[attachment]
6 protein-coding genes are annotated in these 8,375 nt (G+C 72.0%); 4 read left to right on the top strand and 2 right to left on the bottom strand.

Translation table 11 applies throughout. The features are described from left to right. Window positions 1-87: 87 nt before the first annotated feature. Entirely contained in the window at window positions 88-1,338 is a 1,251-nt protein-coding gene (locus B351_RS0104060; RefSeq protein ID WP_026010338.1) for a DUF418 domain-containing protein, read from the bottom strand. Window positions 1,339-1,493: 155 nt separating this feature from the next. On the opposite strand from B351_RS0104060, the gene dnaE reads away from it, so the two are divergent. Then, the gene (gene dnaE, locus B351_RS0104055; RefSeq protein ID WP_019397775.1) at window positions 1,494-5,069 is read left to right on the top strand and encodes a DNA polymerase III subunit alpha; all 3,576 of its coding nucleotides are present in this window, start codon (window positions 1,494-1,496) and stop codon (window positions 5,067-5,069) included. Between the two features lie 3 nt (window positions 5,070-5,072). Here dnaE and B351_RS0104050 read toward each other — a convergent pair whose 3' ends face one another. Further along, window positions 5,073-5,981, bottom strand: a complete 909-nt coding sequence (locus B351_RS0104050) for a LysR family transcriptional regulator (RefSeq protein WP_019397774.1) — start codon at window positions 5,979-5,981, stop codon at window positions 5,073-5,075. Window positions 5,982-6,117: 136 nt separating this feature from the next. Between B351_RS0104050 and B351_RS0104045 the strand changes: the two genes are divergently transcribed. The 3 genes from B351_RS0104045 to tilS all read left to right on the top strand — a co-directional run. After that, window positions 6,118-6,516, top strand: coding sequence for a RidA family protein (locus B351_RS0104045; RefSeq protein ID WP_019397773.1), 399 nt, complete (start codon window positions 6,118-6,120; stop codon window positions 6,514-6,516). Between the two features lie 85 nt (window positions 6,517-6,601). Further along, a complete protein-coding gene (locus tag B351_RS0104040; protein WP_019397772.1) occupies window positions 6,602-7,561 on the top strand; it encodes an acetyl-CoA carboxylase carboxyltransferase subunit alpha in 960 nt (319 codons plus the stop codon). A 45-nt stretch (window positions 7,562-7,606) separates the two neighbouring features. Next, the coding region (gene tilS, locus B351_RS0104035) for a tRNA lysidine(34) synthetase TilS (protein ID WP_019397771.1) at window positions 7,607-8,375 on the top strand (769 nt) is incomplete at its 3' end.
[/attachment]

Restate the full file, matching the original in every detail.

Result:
6 protein-coding genes are annotated in these 8,375 nt (G+C 72.0%); 4 read left to right on the top strand and 2 right to left on the bottom strand.

Translation table 11 applies throughout. The features are described from left to right. Window positions 1-87: 87 nt before the first annotated feature. Entirely contained in the window at window positions 88-1,338 is a 1,251-nt protein-coding gene (locus B351_RS0104060; RefSeq protein ID WP_026010338.1) for a DUF418 domain-containing protein, read from the bottom strand. Window positions 1,339-1,493: 155 nt separating this feature from the next. On the opposite strand from B351_RS0104060, the gene dnaE reads away from it, so the two are divergent. Then, the gene (gene dnaE, locus B351_RS0104055; RefSeq protein ID WP_019397775.1) at window positions 1,494-5,069 is read left to right on the top strand and encodes a DNA polymerase III subunit alpha; all 3,576 of its coding nucleotides are present in this window, start codon (window positions 1,494-1,496) and stop codon (window positions 5,067-5,069) included. Between the two features lie 3 nt (window positions 5,070-5,072). Here dnaE and B351_RS0104050 read toward each other — a convergent pair whose 3' ends face one another. Further along, window positions 5,073-5,981, bottom strand: a complete 909-nt coding sequence (locus B351_RS0104050) for a LysR family transcriptional regulator (RefSeq protein WP_019397774.1) — start codon at window positions 5,979-5,981, stop codon at window positions 5,073-5,075. Window positions 5,982-6,117: 136 nt separating this feature from the next. Between B351_RS0104050 and B351_RS0104045 the strand changes: the two genes are divergently transcribed. The 3 genes from B351_RS0104045 to tilS all read left to right on the top strand — a co-directional run. After that, window positions 6,118-6,516, top strand: coding sequence for a RidA family protein (locus B351_RS0104045; RefSeq protein ID WP_019397773.1), 399 nt, complete (start codon window positions 6,118-6,120; stop codon window positions 6,514-6,516). Between the two features lie 85 nt (window positions 6,517-6,601). Further along, a complete protein-coding gene (locus tag B351_RS0104040; protein WP_019397772.1) occupies window positions 6,602-7,561 on the top strand; it encodes an acetyl-CoA carboxylase carboxyltransferase subunit alpha in 960 nt (319 codons plus the stop codon). A 45-nt stretch (window positions 7,562-7,606) separates the two neighbouring features. Next, the coding region (gene tilS, locus B351_RS0104035) for a tRNA lysidine(34) synthetase TilS (protein ID WP_019397771.1) at window positions 7,607-8,375 on the top strand (769 nt) is incomplete at its 3' end.